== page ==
The Portland, Oregon police has declared the hitherto peaceful anti-Trump demonstration a riot; three days into the protest.
A third consecutive day of anti-Trump demonstrations turned violent Thursday night, as protesters began with a rush-hour march and chanting but eventually damaged cars at a dealership and rampaged through the Pearl District shattering business windows into Friday morning, Oregon Live reports.
Police declared the anti-Trump demonstration a “riot” more than three hours after its 5 p.m. start, citing “extensive criminal and dangerous behavior.” The bureau said it warned the crowd about the designation, then tweeted that rioting is a class C felony. It later tweeted that 26 were arrested in the demonstration, which lasted into early Friday morning. Officers in riot gear on numerous occasions deployed less-than-lethal munitions such as rubber bullets, which they fired toward people who ignored repeated orders over loudspeakers to disperse, apparently hitting some of them. Police report officers were “taking projectiles;” protesters were seen throwing objects toward officers, and some fired fireworks in their direction.
The officers didn’t move in until after a small fraction of the thousands of protesters became destructive.
In another tweet posted around 12:40 a.m., police seemingly blamed a concentrated group of “anarchists” — or people who reject the idea of government — from turning the peaceful protest into a violent one, Atlanta Black Star stated. The department tweeted that demonstrators were attempting to keep “anarchist groups from destroying property.”
Many in crowd trying to get anarchist groups to stop destroying property, anarchists refusing. Others encouraged to leave area.
— Portland Police (@PortlandPolice) November 11, 2016
Portland police spokesman St. Pete Simpson also told the Washington Post that anarchists “aligned with Black Bloc groups” to infiltrate the peaceful rally while “covered head-to-toe and carrying weapons.”
“Their tactic is go out and destroy property,” Simpson said of the unruly demonstrators. He asserted that peaceful protesters tried to stop the more violent ones but, “they’re not having any luck.”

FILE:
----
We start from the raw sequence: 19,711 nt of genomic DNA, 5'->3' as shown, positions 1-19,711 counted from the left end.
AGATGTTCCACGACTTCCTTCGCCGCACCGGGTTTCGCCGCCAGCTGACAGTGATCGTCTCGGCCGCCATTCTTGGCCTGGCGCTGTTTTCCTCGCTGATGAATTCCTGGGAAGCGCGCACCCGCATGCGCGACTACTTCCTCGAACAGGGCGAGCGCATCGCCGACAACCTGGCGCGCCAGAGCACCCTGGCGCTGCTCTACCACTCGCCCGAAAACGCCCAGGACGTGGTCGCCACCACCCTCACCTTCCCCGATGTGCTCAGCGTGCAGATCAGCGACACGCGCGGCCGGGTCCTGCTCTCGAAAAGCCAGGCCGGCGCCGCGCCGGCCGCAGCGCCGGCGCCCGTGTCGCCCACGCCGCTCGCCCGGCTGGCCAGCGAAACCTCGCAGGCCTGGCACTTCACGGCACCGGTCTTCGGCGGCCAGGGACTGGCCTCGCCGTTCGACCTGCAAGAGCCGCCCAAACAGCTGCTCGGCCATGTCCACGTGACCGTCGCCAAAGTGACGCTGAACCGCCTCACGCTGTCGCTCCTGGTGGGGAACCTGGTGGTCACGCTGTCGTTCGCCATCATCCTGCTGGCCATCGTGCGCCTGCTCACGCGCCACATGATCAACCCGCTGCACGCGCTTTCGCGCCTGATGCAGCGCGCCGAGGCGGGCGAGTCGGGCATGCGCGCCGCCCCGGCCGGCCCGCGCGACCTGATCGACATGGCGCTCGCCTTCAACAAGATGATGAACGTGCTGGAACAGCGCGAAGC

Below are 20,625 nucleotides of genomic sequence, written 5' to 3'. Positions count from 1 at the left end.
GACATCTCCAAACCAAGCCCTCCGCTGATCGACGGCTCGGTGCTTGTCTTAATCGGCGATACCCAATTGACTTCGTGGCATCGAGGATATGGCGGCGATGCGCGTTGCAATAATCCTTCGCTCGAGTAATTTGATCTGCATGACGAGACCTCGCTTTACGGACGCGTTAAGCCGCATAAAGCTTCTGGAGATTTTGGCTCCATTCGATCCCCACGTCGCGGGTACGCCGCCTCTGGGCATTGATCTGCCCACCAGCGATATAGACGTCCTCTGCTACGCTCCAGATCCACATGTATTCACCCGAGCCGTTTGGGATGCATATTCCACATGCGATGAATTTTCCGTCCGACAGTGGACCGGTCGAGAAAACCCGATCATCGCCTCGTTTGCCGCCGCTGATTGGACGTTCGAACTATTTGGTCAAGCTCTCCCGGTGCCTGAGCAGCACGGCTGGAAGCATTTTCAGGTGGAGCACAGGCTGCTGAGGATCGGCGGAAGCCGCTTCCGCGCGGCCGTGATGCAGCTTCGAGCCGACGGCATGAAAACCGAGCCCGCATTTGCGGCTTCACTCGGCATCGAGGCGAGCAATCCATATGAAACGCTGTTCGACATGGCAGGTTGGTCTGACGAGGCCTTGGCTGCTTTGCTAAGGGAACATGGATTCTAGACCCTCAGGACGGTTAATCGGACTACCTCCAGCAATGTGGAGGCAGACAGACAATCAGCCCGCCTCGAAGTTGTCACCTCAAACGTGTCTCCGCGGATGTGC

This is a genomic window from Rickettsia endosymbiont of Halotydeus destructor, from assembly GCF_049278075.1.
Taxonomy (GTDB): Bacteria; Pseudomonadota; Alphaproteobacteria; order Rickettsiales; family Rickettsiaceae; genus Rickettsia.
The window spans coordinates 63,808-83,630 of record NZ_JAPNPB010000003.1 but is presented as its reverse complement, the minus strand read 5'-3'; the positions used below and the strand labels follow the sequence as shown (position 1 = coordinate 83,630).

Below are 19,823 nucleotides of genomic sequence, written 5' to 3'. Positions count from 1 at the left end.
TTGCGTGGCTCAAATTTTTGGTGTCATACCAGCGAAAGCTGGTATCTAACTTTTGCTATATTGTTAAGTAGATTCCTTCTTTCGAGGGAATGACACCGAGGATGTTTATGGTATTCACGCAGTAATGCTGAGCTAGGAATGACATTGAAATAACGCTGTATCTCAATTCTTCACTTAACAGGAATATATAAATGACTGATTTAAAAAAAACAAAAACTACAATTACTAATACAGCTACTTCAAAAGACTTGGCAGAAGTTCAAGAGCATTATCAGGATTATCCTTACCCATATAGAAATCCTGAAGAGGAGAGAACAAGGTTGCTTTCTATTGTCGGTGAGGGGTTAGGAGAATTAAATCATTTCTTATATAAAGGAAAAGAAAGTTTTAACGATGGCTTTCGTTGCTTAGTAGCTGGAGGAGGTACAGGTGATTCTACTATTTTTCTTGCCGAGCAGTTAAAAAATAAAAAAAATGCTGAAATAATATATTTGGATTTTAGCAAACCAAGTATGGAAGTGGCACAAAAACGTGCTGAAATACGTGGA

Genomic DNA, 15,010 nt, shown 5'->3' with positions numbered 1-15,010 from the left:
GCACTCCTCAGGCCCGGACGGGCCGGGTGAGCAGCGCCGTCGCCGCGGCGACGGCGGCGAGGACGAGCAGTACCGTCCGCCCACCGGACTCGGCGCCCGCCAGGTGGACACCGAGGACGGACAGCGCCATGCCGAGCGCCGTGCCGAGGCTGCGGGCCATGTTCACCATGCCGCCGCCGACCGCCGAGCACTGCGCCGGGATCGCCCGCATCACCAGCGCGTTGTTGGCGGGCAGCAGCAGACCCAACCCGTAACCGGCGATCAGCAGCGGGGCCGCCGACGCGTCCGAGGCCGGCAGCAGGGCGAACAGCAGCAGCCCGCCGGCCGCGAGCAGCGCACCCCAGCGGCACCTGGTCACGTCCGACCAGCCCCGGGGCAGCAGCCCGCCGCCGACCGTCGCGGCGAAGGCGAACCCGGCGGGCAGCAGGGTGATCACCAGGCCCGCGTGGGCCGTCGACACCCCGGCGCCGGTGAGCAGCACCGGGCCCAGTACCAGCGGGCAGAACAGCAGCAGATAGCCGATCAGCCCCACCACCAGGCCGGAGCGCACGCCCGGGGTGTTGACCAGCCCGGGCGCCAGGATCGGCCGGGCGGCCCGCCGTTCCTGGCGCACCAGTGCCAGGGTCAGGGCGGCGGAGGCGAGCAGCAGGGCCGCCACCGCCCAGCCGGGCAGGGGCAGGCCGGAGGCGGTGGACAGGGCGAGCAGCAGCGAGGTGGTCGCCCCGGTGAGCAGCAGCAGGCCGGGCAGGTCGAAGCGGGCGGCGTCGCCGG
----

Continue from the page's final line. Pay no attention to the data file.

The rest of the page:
— Mike Bivins (@itsmikebivins) November 11, 2016
But did “anarchists” really take over the anti-Trump rally or were things just bound to get out of hand? It depends on who you ask.
Teressa Raiford, a community organizer in Portland, said the rally began as a peaceful Black Lives Matter protest, but things escalated later in the evening as protesters unaffiliated with the group began joining in.
“They’re not coming to show solidarity, they’re coming because they know there’s going to be a big crowd,” Raiford said. “They don’t respect our movement.”
Meanwhile, Gregory McKelvey, a spokesman for the new Portland’s Resistance movement, asserted that his organization had nothing to do with the violence that erupted in the city Thursday night.
Per OregonLive, police reported that officers were “taking projectiles” as protesters hurled bottles and even fireworks at authorities. That’s when police deployed several non-lethal munitions like rubber bullets and flash grenades in an effort to disperse the large crowd.
— Jim Ryan (@Jimryan015) November 11, 2016
The demonstration eventually moved into Northeast Portland, where at least 19 cars at the Toyota of Portland dealership were vandalized, a sales manager told the news site. Business windows on Northwest Lovejoy Street and elsewhere were also shattered.